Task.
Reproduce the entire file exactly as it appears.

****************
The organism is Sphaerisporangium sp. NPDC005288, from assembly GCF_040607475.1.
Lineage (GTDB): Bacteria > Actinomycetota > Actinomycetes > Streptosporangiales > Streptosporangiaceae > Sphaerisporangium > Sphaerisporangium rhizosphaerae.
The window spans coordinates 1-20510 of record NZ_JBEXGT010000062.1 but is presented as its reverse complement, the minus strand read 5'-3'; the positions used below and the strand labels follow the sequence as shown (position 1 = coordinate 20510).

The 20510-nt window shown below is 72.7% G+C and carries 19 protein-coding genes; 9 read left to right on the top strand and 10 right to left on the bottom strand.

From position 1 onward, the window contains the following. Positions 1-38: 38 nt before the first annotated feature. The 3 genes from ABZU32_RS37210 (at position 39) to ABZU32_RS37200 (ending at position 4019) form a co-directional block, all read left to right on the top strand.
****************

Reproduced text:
The organism is Sphaerisporangium sp. NPDC005288, from assembly GCF_040607475.1.
Lineage (GTDB): Bacteria > Actinomycetota > Actinomycetes > Streptosporangiales > Streptosporangiaceae > Sphaerisporangium > Sphaerisporangium rhizosphaerae.
The window spans coordinates 1-20510 of record NZ_JBEXGT010000062.1 but is presented as its reverse complement, the minus strand read 5'-3'; the positions used below and the strand labels follow the sequence as shown (position 1 = coordinate 20510).

The 20510-nt window shown below is 72.7% G+C and carries 19 protein-coding genes; 9 read left to right on the top strand and 10 right to left on the bottom strand.

From position 1 onward, the window contains the following. Positions 1-38: 38 nt before the first annotated feature. The 3 genes from ABZU32_RS37210 (at position 39) to ABZU32_RS37200 (ending at position 4019) form a co-directional block, all read left to right on the top strand.